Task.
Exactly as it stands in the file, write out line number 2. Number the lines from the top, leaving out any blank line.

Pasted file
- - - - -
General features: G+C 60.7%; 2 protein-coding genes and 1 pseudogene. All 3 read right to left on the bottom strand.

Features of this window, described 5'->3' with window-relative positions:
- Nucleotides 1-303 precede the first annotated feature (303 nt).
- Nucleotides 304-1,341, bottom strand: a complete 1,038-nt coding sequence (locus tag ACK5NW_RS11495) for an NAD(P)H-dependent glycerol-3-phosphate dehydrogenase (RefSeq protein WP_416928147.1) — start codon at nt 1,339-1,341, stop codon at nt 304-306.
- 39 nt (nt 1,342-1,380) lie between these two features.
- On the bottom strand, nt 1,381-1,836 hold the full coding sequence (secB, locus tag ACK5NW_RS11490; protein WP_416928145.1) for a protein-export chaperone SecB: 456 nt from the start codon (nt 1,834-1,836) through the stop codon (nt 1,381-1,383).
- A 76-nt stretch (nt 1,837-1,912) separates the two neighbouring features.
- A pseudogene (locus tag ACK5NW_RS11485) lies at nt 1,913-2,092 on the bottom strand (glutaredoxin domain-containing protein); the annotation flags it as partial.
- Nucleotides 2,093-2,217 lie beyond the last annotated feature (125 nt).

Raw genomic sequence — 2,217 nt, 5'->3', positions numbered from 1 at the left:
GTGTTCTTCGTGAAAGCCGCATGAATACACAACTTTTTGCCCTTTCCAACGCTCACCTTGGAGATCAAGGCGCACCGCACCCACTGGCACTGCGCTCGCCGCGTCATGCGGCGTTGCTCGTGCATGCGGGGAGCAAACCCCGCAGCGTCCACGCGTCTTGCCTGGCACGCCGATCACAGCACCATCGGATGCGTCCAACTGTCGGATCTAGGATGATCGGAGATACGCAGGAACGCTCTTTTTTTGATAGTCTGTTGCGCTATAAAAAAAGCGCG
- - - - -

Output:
Features of this window, described 5'->3' with window-relative positions: